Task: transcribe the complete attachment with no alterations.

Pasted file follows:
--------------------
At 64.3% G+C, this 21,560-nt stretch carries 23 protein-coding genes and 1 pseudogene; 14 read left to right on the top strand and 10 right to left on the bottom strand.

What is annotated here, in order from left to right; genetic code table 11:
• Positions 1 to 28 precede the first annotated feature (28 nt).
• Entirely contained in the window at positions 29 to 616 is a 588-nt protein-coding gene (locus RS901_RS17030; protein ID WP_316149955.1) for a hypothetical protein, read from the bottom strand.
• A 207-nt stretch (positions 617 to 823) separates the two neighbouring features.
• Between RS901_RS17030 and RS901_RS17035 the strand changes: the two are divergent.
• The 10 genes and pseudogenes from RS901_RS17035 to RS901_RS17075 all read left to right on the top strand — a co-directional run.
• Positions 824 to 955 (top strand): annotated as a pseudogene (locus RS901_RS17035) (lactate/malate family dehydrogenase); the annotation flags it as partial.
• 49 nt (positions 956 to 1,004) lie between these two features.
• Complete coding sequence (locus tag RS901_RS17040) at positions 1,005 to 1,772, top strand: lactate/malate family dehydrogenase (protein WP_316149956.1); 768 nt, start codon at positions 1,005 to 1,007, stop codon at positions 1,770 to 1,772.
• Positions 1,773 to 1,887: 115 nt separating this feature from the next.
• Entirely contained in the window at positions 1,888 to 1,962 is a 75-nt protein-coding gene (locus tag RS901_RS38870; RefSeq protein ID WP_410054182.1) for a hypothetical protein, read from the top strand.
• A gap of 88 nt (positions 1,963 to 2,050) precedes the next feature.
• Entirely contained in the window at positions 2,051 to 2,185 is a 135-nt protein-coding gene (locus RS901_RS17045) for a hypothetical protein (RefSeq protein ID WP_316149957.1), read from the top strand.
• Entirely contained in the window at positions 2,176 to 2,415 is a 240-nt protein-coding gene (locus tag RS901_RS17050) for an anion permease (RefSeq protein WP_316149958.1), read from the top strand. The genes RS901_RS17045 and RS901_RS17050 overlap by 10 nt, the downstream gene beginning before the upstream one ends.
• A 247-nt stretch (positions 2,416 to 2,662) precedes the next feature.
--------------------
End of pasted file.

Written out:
At 64.3% G+C, this 21,560-nt stretch carries 23 protein-coding genes and 1 pseudogene; 14 read left to right on the top strand and 10 right to left on the bottom strand.

What is annotated here, in order from left to right; genetic code table 11:
• Positions 1 to 28 precede the first annotated feature (28 nt).
• Entirely contained in the window at positions 29 to 616 is a 588-nt protein-coding gene (locus RS901_RS17030; protein ID WP_316149955.1) for a hypothetical protein, read from the bottom strand.
• A 207-nt stretch (positions 617 to 823) separates the two neighbouring features.
• Between RS901_RS17030 and RS901_RS17035 the strand changes: the two are divergent.
• The 10 genes and pseudogenes from RS901_RS17035 to RS901_RS17075 all read left to right on the top strand — a co-directional run.
• Positions 824 to 955 (top strand): annotated as a pseudogene (locus RS901_RS17035) (lactate/malate family dehydrogenase); the annotation flags it as partial.
• 49 nt (positions 956 to 1,004) lie between these two features.
• Complete coding sequence (locus tag RS901_RS17040) at positions 1,005 to 1,772, top strand: lactate/malate family dehydrogenase (protein WP_316149956.1); 768 nt, start codon at positions 1,005 to 1,007, stop codon at positions 1,770 to 1,772.
• Positions 1,773 to 1,887: 115 nt separating this feature from the next.
• Entirely contained in the window at positions 1,888 to 1,962 is a 75-nt protein-coding gene (locus tag RS901_RS38870; RefSeq protein ID WP_410054182.1) for a hypothetical protein, read from the top strand.
• A gap of 88 nt (positions 1,963 to 2,050) precedes the next feature.
• Entirely contained in the window at positions 2,051 to 2,185 is a 135-nt protein-coding gene (locus RS901_RS17045) for a hypothetical protein (RefSeq protein ID WP_316149957.1), read from the top strand.
• Entirely contained in the window at positions 2,176 to 2,415 is a 240-nt protein-coding gene (locus tag RS901_RS17050) for an anion permease (RefSeq protein WP_316149958.1), read from the top strand. The genes RS901_RS17045 and RS901_RS17050 overlap by 10 nt, the downstream gene beginning before the upstream one ends.
• A 247-nt stretch (positions 2,416 to 2,662) precedes the next feature.